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Germany’s DLR develops new lightweight fuel cell concept

The body of DLR’s two-seater concept weights only 80 kg

Small, light and electrically-powered vehicles are set to define the nature of city and regional commuter transport in future, alongside public transport.

As part of the Next Generation Car (NGC) project, researchers from the German Aerospace Centre (Deutsches Zentrum für Luft- und Raumfahrt, or DLR) have developed an innovative concept for small vehicles: the Safe Light Regional Vehicle (SLRV).

“With the SLRV, the focus is on building a very lightweight body in order to make driving as resource-efficient as possible. At the same time, we want to offer a very high degree of passive safety, which is often insufficient for existing vehicles in the lightweight vehicle segment,” says group leader for lightweight vehicles and road vehicle methods at the DLR Institute of Vehicle Concepts Gerhard Kopp.

With a range of around 400 km based on compact electrical transmission powered by a fuel cell, the SLRV should serve primarily as a car for commuters and those travelling from A to B.

For instance, getting from the outskirts into the city centre or travelling about in the area around the city – in other words, anywhere that local public transport does not offer comprehensive coverage.

The body of the two-seater SLRV is low and elongated in order to ensure as little aerodynamic resistance as possible. Weighing only around 80 kg, it is remarkably light, yet very safe and inexpensive to produce.

This is possible thanks to the sandwich construction method. The sandwich material used comprises a metal top layer and a plastic foam interior.

The front and rear parts of the SLRV are made of sandwich panels and serve as crash zones. These sections also house much of the vehicle technology. The passenger space consists of a shell with an attached ring structure. This absorbs the forces that act on the car while driving and should protect the occupants in the event of a crash.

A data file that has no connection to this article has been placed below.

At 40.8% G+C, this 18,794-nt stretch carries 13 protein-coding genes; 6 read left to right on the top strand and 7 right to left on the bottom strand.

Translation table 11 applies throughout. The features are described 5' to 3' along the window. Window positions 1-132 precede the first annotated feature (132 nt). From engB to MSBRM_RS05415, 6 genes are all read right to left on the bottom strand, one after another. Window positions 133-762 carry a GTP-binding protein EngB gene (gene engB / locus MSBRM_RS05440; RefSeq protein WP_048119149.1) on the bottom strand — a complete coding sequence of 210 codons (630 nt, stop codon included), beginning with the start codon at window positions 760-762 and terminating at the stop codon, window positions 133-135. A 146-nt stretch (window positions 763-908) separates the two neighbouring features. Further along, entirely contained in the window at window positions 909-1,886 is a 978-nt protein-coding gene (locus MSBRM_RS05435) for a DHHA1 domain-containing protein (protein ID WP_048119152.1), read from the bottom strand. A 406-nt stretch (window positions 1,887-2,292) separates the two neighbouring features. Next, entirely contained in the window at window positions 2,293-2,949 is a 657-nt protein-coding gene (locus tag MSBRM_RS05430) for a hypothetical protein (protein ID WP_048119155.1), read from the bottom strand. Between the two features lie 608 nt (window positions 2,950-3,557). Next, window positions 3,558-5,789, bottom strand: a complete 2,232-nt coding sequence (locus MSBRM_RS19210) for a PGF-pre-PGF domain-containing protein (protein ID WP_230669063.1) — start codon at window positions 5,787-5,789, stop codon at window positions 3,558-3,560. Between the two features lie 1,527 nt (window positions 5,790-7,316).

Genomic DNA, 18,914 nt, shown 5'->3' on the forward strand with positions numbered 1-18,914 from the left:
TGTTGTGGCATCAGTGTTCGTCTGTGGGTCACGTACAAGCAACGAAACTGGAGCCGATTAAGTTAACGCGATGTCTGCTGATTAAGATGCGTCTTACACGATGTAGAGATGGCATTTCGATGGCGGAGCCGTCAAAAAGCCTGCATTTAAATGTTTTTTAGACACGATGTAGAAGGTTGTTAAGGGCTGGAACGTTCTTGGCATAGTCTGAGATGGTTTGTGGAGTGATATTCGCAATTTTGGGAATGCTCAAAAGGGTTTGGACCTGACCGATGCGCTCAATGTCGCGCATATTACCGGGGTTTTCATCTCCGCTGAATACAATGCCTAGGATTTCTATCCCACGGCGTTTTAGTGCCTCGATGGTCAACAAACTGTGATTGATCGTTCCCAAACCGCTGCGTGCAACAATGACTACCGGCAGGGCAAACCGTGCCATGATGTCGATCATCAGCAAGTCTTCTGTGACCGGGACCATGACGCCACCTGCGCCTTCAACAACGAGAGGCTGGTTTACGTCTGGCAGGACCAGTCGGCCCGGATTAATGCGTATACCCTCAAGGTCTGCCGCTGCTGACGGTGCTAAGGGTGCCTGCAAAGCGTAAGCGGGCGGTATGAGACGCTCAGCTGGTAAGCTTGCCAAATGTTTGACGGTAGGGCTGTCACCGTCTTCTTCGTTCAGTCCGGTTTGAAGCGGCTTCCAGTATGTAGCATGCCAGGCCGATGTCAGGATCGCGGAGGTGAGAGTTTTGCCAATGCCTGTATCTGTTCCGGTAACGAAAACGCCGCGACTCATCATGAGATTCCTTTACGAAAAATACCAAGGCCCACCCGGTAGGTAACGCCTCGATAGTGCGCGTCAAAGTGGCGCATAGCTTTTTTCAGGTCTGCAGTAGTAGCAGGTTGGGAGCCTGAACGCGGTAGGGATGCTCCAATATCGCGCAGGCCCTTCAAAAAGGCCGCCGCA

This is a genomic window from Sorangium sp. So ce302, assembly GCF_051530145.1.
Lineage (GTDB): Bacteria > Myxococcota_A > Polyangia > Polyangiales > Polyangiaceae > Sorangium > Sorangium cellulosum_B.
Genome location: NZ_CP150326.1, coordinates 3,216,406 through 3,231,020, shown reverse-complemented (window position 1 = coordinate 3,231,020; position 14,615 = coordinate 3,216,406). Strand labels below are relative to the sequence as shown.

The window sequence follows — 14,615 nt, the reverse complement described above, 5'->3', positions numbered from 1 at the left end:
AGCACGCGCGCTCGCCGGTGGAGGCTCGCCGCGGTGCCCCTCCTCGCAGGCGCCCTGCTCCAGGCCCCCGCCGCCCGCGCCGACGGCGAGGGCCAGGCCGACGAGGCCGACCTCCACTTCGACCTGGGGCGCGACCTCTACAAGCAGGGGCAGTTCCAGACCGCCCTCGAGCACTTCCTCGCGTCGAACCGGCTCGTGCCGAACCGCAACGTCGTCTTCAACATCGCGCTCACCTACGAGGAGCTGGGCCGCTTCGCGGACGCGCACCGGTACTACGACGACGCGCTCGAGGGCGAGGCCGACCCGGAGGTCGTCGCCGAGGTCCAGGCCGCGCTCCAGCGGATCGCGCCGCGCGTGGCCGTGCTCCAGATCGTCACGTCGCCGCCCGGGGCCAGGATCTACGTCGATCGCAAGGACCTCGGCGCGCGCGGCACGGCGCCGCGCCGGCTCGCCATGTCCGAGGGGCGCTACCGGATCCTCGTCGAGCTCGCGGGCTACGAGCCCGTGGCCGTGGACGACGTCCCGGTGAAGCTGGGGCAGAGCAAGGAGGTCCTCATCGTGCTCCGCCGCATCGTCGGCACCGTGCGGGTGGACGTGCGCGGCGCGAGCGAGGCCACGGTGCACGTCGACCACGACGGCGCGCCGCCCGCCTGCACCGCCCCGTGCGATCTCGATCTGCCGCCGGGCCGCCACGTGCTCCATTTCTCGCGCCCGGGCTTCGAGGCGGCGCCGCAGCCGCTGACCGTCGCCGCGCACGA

“Structures made of sandwich materials have not been used in the series production of cars until now. There is a huge need for research to determine the behaviour of such structures and to find out how best to build them,” explained DLR researcher responsible for the SLRV project Michael Kriescher. “The crucial thing is how sandwich structures behave when subjected to loads, right up to the extreme case of a crash.”

Kriescher’s team has spent many hours on the computer constructing the body of the SLRV and simulating different load scenarios. With a view to testing their calculations, the scientists have also built two prototypes and tested them at DLR’s own crash-test facility at the Institute of Vehicle Concepts in Stuttgart.

“We conducted a frontal and a pole crash similar to those performed by the car industry. The pole crash is particularly hard on any kind of car body, as it simulates the side impact of a car when it strikes a hard object, like a tree,” Kriescher says.

For this crash, the researchers screwed the SLRV body onto a fixed carriage. The obstacle, in this case a pole-like impactor, was mounted on a mobile carriage. Over a few metres, a catapult accelerated this carriage to a speed of almost 30 km per hour and launched it into the car body.

Several high-speed cameras recorded both experiments from different angles. Using measuring points that they had previously stuck to the body, the DLR researchers were then able to examine the movement and deformation at individual points with precision (see video).

“Both crash tests ran smoothly and gave us lots of interesting results, which we are now comparing with our simulations. This should allow us to further develop the body of the SLRV – step by step – and to improve it in a targeted way,” Kriescher says.

As their next milestone, the DLR scientists want to build a demonstration model in the form of a driveable research vehicle.

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